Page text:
Microplastic contamination in snow from val d’Aosta (italian western alps)

, Parolini Marco, Fresta Jacopo, Gibellino Cristina, Borgogno Franco, Antonioli Diego, De Felice Beatrice, Canuto Susanna, Albonico Carlo, Concedi Donatella, Romani Alessandra, Rosio Emanuela, Gianotti Valentina, Bongioanni Maurizio, Laus Michele, Ambrosini Roberto, Cavallo Roberto.

A growing body of evidence has highlighted that plastic contamination affects both anthropic and natural ecosystems, including remote areas. Recent studies have highlighted the presence of microplastics (MPs) in soils or sediments collected in mountain and glacier environments. However, the information concerning the transport routes of MPs to mountain environments is still limited. Aerial transport and snow scavenging have been suggested as the main route of MPs deposition in mountain areas, but data supporting this hypothesis are scant. The present study aimed at exploring the presence of MPs in snow collected in four locations on the path of the Tor des Géants® (Val d'Aosta, Italian Westers Alps) with different characteristics in terms of accessibility and anthropic presence. Snow was sampled close to the Deffeyes, the Miserin and the Cuney mountain huts, as well as at the col du Malatrà, in late summer 2019. Overall, 40 putative MPs were isolated from melted snow samples. Further µFTIR analyses confirmed that 45% of isolated items were MPs (length range 50 – 1,910 µm, average length 300 µm), 43% were cellulose fibres and 2% were wool fibres, while 10% were unidentifiable. The 39% of MPs were fibres, while the 61% were fragments. Polyethylene (39%) was the main polymer, followed by PET (17%), HDPE (17%), polyester (11%), LDPE (6%), polypropylene (5%) and polyurethane (5%). The concentration (MPs/L ± SE) of MPs in melted snow from Cuney (0.39 ± 0.39), Deffeyes (1.08 ± 0.01), Malatrà (1.45 ± 1.45) and Miserin (4.91 ± 2.48) did not differ significantly among locations, but values reflected the accessibility and the anthropic presence of sampling sites. Our results demonstrated that MPs can be deposited to the ground by snow, which acts as a scavenger of these contaminants by the atmosphere and plays a crucial role in contamination of remote areas.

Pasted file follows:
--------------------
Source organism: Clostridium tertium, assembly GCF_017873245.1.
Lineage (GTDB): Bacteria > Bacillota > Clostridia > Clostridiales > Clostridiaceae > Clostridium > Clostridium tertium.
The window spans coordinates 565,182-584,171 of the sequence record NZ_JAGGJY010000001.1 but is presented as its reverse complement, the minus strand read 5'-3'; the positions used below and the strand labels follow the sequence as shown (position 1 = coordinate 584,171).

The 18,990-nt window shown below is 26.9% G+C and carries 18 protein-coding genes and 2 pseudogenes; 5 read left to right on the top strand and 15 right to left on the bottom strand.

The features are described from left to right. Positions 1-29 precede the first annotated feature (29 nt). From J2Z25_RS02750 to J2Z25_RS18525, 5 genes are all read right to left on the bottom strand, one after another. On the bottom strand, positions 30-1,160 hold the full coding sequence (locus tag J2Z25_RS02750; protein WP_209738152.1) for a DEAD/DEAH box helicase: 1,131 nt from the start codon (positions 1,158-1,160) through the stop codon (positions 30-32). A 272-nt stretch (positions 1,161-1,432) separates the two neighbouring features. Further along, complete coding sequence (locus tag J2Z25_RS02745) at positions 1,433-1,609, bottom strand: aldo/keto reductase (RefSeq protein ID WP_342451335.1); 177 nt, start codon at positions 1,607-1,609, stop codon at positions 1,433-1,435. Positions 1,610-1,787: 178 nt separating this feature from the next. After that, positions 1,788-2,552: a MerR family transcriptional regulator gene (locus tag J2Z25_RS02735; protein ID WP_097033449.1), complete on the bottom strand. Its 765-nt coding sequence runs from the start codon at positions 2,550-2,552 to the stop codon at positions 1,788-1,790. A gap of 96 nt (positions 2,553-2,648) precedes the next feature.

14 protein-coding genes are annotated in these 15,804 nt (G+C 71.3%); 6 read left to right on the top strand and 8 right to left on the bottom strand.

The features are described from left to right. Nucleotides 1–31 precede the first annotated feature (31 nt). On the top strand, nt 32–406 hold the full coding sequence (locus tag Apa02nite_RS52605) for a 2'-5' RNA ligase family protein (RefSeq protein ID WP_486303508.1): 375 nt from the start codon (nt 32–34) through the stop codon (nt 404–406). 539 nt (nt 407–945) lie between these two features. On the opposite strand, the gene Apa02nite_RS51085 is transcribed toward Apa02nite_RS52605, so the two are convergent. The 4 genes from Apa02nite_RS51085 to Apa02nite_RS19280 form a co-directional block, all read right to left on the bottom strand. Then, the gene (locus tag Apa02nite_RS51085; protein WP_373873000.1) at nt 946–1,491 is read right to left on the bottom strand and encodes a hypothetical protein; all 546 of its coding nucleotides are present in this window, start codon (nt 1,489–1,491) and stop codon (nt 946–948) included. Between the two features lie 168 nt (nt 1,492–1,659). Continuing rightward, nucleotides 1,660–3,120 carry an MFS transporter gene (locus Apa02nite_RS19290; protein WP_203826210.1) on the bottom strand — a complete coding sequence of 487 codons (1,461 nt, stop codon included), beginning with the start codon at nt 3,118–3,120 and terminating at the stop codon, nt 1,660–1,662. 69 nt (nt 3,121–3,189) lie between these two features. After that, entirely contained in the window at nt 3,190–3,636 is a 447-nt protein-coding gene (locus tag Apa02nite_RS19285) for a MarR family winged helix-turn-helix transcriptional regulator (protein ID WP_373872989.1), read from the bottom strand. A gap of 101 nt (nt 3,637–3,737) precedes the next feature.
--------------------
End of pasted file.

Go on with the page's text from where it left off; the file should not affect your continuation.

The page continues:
View online